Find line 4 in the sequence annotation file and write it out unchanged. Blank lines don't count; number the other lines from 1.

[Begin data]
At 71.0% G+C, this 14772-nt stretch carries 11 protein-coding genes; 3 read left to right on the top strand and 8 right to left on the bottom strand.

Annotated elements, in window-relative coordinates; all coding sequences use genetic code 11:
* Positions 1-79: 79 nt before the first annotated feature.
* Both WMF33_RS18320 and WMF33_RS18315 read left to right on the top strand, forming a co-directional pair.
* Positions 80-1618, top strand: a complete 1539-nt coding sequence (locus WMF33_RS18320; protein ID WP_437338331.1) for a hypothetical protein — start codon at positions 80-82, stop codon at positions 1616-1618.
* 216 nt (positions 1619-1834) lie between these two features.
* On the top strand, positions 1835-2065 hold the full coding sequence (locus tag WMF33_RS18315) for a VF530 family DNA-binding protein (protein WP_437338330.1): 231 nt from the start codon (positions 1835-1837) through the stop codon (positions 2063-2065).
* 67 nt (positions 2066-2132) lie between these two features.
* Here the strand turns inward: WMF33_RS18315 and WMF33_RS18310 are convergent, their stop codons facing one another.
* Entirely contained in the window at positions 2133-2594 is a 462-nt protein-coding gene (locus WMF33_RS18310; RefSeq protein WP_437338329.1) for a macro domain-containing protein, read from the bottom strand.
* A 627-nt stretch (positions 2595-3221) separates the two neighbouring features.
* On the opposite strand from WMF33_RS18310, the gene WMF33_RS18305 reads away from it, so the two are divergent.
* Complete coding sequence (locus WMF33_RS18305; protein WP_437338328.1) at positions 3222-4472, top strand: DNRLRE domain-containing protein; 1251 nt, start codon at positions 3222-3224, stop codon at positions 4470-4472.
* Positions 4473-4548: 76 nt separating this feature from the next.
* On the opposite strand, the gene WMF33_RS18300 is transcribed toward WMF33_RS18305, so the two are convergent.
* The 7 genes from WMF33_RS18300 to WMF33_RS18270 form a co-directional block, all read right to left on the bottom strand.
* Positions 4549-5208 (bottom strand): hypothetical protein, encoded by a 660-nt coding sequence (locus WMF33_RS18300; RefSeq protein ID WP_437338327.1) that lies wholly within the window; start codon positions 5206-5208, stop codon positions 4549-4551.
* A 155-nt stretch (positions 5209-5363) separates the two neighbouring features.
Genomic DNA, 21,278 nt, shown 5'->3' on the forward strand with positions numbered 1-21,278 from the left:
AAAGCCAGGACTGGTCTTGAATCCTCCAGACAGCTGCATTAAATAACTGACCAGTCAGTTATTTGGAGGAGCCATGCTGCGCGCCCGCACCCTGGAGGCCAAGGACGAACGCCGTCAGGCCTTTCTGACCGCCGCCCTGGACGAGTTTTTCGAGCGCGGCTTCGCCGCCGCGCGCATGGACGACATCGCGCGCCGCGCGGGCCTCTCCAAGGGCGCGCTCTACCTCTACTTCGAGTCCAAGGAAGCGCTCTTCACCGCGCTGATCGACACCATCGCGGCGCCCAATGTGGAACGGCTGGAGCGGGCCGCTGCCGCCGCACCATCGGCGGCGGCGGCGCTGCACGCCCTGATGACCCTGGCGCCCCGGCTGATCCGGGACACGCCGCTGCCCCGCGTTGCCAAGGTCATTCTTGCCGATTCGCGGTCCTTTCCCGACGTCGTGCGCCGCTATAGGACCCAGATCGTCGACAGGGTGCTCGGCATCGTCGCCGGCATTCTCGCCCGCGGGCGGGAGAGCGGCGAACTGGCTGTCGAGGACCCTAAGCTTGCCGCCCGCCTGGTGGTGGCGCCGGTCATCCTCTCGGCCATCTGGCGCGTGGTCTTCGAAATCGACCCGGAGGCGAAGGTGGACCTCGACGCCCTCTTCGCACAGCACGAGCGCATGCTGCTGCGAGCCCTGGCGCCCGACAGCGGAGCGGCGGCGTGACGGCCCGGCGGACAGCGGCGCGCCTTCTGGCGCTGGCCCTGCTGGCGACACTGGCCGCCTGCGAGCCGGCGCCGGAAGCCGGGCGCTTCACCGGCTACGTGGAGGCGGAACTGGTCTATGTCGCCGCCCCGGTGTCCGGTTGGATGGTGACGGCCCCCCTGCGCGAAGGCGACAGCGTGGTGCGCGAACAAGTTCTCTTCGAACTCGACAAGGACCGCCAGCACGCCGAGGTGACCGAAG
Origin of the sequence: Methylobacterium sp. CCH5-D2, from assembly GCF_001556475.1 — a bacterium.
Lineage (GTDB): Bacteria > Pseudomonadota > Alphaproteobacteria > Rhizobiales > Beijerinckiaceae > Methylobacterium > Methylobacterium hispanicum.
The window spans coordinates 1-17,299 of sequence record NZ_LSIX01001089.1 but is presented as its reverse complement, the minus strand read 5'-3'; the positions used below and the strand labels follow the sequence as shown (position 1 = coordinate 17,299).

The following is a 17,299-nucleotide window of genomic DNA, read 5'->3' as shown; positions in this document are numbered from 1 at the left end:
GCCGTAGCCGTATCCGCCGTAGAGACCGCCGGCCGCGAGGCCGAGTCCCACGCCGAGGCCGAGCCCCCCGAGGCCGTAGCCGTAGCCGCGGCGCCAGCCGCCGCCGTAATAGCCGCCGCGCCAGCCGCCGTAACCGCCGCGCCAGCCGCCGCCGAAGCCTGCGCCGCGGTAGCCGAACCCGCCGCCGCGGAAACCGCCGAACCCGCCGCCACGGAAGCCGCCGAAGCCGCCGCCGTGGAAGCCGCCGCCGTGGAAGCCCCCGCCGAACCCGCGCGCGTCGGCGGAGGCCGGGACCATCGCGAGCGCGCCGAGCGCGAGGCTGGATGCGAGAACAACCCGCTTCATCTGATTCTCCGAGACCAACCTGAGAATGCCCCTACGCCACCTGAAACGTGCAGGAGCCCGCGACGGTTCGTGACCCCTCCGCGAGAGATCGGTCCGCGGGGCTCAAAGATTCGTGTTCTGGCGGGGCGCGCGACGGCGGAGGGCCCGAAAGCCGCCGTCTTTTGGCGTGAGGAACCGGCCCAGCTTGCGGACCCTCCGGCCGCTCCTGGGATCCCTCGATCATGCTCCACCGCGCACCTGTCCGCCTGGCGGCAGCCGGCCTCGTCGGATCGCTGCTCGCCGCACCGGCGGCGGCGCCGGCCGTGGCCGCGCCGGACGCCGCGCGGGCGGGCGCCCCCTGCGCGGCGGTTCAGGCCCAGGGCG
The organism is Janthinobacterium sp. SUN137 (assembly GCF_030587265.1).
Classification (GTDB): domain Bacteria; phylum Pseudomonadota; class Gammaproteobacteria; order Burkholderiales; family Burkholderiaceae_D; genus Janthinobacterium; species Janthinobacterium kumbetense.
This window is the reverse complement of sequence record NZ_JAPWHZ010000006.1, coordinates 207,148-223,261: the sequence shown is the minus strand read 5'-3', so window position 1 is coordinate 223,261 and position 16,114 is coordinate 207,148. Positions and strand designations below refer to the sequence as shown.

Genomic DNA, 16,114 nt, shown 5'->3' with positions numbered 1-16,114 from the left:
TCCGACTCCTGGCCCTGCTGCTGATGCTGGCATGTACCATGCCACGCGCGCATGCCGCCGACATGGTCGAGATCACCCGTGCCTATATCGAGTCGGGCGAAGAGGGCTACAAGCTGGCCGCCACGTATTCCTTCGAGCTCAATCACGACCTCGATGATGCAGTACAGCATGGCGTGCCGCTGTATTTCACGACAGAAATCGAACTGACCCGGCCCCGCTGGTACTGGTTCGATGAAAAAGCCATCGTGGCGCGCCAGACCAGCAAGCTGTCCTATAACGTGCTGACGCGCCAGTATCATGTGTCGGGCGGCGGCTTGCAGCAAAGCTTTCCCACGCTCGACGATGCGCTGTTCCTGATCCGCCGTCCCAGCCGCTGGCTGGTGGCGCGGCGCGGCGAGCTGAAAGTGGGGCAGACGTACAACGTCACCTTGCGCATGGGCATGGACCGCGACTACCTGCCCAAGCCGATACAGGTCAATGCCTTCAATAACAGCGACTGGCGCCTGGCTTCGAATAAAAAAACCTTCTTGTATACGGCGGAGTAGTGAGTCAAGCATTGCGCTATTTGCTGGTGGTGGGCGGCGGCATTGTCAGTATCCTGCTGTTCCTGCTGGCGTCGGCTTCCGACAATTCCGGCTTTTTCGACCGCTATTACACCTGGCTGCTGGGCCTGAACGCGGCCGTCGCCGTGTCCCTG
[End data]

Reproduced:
* Both WMF33_RS18320 and WMF33_RS18315 read left to right on the top strand, forming a co-directional pair.